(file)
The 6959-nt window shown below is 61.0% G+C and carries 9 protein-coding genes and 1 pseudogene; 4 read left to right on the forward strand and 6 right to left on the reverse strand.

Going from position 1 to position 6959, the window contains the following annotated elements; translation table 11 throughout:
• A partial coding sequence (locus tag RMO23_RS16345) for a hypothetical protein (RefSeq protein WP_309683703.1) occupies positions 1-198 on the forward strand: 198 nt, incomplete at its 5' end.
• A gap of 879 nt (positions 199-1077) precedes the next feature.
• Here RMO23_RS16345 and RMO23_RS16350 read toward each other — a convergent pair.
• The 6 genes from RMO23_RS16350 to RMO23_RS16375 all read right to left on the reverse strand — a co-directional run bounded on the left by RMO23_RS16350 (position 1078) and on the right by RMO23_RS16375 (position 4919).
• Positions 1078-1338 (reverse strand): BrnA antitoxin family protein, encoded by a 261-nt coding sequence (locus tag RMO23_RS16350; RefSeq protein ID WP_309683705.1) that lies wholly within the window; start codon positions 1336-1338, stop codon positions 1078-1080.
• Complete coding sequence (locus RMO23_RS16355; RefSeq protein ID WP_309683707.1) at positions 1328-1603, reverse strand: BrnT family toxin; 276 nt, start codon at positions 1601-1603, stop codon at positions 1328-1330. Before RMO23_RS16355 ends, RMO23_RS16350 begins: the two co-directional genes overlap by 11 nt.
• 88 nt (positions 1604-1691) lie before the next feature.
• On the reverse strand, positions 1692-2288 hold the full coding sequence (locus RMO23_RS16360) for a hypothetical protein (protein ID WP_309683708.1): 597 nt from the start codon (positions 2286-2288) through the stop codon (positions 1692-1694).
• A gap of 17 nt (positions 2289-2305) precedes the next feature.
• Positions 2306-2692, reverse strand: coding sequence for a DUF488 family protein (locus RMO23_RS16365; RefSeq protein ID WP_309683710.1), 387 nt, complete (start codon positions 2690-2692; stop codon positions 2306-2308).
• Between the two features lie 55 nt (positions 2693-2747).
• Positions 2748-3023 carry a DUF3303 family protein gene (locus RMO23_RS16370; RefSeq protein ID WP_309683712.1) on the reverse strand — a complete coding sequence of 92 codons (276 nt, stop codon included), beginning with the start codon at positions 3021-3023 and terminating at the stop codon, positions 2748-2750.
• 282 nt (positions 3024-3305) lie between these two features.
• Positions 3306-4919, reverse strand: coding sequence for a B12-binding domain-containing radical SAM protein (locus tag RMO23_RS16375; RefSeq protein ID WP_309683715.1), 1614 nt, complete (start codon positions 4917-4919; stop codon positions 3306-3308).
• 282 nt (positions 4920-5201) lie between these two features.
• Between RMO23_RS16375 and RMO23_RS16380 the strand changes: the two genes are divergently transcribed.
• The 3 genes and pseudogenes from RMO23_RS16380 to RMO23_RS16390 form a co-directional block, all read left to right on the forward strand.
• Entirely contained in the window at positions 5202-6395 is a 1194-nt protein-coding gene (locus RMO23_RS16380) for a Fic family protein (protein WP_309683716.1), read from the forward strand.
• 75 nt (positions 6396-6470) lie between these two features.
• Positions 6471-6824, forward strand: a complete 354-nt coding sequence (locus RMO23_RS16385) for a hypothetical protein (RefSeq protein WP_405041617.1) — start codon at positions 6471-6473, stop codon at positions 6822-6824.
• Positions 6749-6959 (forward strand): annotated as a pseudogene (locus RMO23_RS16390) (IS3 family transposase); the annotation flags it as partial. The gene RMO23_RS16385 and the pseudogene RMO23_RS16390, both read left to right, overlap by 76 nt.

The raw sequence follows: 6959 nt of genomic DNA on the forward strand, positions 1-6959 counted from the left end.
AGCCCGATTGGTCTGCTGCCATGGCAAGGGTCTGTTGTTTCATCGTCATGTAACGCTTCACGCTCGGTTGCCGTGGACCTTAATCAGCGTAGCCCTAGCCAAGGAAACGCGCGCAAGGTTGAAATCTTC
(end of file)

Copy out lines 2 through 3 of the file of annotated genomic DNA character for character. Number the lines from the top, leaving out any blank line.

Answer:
Going from position 1 to position 6959, the window contains the following annotated elements; translation table 11 throughout:
• A partial coding sequence (locus tag RMO23_RS16345) for a hypothetical protein (RefSeq protein WP_309683703.1) occupies positions 1-198 on the forward strand: 198 nt, incomplete at its 5' end.